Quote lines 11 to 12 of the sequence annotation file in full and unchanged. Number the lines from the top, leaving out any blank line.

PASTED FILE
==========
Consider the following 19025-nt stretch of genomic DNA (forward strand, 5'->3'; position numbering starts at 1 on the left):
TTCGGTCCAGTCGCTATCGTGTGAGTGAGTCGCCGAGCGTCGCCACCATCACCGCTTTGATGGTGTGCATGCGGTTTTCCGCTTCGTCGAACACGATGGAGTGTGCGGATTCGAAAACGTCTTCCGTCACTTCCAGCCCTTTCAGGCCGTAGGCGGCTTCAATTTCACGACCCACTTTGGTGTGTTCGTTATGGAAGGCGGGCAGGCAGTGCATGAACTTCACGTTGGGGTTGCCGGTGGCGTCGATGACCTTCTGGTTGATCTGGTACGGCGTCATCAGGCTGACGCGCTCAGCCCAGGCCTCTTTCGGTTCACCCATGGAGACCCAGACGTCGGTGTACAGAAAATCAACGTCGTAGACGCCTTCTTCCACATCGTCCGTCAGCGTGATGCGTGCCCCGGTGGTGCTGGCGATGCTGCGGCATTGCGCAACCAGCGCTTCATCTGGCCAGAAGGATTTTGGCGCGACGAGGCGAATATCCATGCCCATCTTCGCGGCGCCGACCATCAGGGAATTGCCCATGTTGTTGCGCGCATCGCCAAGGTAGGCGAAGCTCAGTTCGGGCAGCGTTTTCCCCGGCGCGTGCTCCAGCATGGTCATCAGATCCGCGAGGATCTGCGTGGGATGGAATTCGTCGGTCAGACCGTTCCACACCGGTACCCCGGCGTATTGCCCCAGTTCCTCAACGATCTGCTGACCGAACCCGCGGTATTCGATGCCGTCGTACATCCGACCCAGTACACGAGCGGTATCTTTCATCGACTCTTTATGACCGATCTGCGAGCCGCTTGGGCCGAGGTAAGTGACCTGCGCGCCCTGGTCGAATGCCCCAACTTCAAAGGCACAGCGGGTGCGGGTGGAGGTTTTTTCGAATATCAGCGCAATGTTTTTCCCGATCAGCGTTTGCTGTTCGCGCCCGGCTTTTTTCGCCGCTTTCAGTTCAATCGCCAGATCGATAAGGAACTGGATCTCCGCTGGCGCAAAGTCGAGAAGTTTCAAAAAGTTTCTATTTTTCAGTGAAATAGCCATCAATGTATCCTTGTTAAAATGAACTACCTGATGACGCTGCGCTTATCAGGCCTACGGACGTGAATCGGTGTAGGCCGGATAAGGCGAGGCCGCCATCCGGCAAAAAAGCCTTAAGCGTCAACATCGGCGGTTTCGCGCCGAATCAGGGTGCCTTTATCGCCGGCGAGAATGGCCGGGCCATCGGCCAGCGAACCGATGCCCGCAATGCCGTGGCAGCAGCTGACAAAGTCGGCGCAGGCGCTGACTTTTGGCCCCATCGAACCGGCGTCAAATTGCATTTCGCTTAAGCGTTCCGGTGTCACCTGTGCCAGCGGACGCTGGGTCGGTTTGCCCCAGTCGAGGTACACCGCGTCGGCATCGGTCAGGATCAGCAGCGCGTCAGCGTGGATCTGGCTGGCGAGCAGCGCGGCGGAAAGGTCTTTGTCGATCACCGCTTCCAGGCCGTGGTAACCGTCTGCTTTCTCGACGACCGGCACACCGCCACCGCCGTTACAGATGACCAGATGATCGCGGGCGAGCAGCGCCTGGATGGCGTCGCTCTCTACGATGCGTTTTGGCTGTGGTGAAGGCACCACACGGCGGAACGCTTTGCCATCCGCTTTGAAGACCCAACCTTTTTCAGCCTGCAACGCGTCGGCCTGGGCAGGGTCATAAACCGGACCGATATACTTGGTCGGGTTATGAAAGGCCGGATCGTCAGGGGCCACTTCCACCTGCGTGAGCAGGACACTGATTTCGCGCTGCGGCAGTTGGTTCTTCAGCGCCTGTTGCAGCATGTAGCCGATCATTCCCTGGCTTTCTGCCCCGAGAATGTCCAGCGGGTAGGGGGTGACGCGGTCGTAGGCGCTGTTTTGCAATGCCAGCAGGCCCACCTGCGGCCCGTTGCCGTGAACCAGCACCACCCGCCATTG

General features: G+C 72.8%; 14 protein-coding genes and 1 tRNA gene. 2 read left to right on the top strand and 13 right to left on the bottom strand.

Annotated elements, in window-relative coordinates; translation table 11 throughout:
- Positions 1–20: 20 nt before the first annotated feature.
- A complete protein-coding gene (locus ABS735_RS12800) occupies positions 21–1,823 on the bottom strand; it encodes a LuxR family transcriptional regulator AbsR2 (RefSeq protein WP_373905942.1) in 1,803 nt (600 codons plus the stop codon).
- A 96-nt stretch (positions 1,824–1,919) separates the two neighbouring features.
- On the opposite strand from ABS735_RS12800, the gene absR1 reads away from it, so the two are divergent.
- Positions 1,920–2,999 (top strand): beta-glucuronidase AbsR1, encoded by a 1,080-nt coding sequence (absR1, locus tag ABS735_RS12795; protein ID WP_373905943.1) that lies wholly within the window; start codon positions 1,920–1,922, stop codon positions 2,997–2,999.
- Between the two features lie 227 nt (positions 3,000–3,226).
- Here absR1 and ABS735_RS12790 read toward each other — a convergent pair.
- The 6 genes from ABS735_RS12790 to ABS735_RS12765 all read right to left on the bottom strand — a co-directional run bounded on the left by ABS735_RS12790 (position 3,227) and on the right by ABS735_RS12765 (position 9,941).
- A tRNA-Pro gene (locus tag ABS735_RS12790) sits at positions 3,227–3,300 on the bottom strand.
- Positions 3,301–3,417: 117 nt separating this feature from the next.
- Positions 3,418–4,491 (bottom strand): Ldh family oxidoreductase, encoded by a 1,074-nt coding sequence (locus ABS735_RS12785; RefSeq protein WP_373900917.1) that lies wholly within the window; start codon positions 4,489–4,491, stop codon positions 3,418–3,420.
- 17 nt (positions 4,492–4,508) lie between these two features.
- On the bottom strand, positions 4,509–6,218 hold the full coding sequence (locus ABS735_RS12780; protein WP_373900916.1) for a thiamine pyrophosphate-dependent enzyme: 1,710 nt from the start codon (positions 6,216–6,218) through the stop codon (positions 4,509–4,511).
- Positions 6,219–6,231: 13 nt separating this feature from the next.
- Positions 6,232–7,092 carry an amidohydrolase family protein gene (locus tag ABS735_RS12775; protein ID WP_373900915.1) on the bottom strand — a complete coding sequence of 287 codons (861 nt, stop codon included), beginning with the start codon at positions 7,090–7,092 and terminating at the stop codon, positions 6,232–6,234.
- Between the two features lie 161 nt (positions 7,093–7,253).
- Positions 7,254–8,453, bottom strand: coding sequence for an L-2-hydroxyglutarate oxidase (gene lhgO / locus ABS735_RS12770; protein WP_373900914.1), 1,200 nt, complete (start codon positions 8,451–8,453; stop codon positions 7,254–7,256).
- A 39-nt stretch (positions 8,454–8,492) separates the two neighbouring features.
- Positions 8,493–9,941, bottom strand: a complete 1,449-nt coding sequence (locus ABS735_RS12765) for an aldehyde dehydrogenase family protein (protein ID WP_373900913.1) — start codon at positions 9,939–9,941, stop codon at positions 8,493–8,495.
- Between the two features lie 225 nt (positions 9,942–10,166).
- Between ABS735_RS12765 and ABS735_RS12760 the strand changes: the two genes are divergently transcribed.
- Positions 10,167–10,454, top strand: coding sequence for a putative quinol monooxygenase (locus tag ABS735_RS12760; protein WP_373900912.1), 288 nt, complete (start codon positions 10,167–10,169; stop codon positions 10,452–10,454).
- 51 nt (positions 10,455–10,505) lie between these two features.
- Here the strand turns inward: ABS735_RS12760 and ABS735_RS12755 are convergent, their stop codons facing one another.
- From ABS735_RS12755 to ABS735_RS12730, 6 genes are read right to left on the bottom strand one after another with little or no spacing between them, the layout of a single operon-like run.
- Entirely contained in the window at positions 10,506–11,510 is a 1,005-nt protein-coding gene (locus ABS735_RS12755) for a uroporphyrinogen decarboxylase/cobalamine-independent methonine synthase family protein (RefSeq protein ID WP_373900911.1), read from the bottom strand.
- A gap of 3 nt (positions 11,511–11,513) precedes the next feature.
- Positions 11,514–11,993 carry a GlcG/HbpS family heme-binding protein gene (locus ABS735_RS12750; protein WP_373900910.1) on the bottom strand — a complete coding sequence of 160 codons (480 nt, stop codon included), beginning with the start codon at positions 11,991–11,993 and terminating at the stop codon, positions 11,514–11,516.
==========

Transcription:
- Here absR1 and ABS735_RS12790 read toward each other — a convergent pair.
- The 6 genes from ABS735_RS12790 to ABS735_RS12765 all read right to left on the bottom strand — a co-directional run bounded on the left by ABS735_RS12790 (position 3,227) and on the right by ABS735_RS12765 (position 9,941).